The lists identify more than 24,000 drug cases in which people were convicted, or had other adverse dispositions, as a result of tainted drug testing completed by Annie Dookhan.  These Dookhan cases appear to account for 25 percent of all drug prosecutions that led to convictions in the seven counties that used the Hinton State Lab during Dookhan’s tenure, and one in six of such drug prosecutions in the Commonwealth, over a 10-year period.  Despite these staggering numbers, the vast majority of the defendants in these 24,000 cases have not received any official notice that Dookhan worked on their case, let alone legal representation to help them challenge their tainted convictions.

These revelations follow on the heels of a report issued last week from the Massachusetts Attorney General’s Office, written at the request of the Massachusetts Supreme Judicial Court, which found that Massachusetts is also confronted with a second enormous lab scandal arising from misconduct by chemist Sonja Farak at another state drug lab, in Amherst.  According to the report, Farak used drugs daily during her eight years on the job, and her misconduct likely affects thousands more cases. Continue reading →

Published on:

dutch-weed-1595294According to an article in the MetroWest Daily News, three men fled from the vehicle they were traveling in during a traffic stop in Framingham earlier this week. The article states that the police pulled the car over for a traffic violation on Hollis Street. Although the driver initially pulled the car over, he then restarted the vehicle and attempted to get away from the police. The driver cut through the Tedeschi’s parking lot and turned down an alleyway next to Auto Brite Car Wash. The alley, however, is a dead end and the three men were trapped. Officers ordered the driver and the two passengers out of the car and proceeded to search it. The police recovered nearly three ounces of marijuana and several digital scales. All three of the men were arrested. The driver was charged with failure to stop for police, driving with a suspended license, driving to endanger, possession of marijuana with the intent to distribute, and conspiracy. The two passengers were charged with possession of marijuana with intent to distribute and conspiracy.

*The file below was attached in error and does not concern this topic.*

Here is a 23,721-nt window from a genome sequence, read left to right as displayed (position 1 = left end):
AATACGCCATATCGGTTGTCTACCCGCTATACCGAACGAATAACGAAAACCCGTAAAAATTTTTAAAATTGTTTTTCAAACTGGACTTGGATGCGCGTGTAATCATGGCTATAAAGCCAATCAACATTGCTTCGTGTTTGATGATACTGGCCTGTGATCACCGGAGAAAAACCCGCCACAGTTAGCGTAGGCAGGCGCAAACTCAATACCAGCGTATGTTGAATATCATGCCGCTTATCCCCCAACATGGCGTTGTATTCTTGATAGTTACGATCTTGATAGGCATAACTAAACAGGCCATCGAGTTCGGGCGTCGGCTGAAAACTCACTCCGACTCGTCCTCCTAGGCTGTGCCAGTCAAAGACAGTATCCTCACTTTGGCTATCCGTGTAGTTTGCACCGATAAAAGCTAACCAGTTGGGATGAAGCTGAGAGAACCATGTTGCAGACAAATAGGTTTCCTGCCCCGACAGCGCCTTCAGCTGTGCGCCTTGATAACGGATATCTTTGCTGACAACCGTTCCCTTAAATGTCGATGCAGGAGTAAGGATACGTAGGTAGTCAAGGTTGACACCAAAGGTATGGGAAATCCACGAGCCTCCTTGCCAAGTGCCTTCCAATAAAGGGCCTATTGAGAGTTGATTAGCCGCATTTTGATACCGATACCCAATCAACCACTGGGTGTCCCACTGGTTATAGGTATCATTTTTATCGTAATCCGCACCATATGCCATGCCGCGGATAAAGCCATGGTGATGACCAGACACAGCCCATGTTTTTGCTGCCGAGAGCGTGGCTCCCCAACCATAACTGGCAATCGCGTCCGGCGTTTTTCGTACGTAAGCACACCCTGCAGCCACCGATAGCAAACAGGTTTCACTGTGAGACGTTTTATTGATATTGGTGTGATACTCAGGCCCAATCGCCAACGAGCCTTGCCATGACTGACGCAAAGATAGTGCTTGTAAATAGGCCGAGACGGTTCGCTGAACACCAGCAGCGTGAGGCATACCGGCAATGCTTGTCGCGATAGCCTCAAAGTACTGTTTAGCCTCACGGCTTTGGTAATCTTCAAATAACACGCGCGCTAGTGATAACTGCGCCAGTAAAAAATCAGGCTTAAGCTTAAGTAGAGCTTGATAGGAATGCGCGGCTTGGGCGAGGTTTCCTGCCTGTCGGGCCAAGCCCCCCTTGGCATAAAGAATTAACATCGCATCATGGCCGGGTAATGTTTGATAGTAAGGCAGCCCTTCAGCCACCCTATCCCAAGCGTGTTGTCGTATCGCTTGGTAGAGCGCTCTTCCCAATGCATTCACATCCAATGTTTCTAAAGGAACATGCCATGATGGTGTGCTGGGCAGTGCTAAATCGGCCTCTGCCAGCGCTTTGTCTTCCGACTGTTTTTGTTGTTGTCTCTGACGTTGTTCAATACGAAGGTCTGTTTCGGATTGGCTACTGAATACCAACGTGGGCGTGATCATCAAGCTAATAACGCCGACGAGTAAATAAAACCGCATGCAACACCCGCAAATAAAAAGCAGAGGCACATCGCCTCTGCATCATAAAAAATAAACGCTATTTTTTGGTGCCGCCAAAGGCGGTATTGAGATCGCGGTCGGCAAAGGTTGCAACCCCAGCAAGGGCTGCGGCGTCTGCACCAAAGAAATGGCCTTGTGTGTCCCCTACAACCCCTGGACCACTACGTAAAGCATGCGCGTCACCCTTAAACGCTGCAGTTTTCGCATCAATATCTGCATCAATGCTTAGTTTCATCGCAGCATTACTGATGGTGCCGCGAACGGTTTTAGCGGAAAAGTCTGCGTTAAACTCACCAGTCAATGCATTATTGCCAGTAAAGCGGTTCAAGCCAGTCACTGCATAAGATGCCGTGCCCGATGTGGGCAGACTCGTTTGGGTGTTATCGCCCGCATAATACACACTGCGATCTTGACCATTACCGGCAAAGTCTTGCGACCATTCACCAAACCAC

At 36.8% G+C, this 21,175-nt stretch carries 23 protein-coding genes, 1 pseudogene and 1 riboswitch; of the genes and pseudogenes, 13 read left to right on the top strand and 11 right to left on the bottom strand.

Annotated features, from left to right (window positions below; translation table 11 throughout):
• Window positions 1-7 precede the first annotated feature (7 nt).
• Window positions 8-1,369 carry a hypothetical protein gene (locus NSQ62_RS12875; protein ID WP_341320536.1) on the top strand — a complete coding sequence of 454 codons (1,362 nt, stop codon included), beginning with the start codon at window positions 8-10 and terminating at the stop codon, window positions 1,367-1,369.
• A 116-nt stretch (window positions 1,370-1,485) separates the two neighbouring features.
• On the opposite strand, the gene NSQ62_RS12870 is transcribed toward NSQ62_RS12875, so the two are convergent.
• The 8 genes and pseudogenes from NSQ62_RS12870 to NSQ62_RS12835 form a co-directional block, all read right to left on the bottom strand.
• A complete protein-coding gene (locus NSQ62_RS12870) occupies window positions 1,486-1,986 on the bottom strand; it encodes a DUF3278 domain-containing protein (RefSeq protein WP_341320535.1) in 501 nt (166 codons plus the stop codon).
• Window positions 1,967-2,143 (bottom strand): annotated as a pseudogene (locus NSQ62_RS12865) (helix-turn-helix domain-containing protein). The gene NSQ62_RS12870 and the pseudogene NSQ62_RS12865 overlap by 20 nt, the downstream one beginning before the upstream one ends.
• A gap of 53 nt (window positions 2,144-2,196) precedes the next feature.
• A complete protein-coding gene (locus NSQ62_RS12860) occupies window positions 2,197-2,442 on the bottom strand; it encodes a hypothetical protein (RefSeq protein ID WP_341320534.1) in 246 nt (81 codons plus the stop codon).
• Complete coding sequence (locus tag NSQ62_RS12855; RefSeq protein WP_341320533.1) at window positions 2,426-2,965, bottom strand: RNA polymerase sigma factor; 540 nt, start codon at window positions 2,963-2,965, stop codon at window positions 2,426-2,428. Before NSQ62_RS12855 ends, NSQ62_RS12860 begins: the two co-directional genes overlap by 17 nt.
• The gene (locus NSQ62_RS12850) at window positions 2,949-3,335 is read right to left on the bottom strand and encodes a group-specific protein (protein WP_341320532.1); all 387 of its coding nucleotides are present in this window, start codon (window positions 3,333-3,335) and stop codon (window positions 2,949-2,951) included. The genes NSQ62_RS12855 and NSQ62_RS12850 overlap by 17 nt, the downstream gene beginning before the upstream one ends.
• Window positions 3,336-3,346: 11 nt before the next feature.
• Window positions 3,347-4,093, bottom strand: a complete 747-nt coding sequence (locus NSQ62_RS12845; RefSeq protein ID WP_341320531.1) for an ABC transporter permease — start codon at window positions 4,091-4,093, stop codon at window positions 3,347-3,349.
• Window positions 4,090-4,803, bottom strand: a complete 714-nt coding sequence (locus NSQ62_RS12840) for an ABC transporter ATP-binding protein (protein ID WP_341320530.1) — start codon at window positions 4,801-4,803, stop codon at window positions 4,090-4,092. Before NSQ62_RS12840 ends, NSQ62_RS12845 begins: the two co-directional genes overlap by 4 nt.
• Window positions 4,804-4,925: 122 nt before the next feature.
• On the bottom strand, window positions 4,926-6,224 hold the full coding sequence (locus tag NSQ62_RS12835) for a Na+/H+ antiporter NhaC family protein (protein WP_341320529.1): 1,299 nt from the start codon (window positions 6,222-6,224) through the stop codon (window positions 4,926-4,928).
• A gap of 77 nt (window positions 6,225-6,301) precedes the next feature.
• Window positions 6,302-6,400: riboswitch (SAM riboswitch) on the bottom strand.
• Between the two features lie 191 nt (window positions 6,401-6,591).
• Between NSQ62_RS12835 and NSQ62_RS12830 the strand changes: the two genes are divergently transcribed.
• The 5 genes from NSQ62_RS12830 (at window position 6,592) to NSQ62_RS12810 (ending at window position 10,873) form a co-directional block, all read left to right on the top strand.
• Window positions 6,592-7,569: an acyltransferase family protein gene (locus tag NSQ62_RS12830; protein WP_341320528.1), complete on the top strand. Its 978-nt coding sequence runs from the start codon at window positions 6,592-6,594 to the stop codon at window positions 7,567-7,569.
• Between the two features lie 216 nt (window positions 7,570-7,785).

To charge the men with possession with intent to distribute marijuana under G. L. c. 94, § 32C, the Commonwealth would have to prove the following beyond a reasonable doubt: (1) that the substance in question was in fact marijuana; (2) that the defendants possessed some perceptible amount of that substance with the intent to distribute it to another person; and (3) that the defendants did so knowingly and intentionally. As to the second element, the jury is allowed to consider the following factors in determining whether the defendants had the requisite intent to distribute: (1) the quantity of drugs that were possessed; (2) the purity of the drugs; (3) the street value of the drugs; (4) the defendants’ financial resources; (5) how the drugs were packaged; (6) whether other items were found along with the drugs which might suggest drug sales, such as cutting powder or packaging materials, scales, or large amounts of cash; (7) whether there is any evidence suggesting that a sale was in progress; (8) whether there is any evidence that these drugs were part of a larger stash of drugs; and/or (9) whether there is any evidence that the defendant repeatedly traveled at short intervals to known drug centers.  As to the third element, a defendant acts knowingly and intelligently if he acted consciously, voluntarily and purposely, and not because of ignorance, mistake or accident. Continue reading →

Contact Information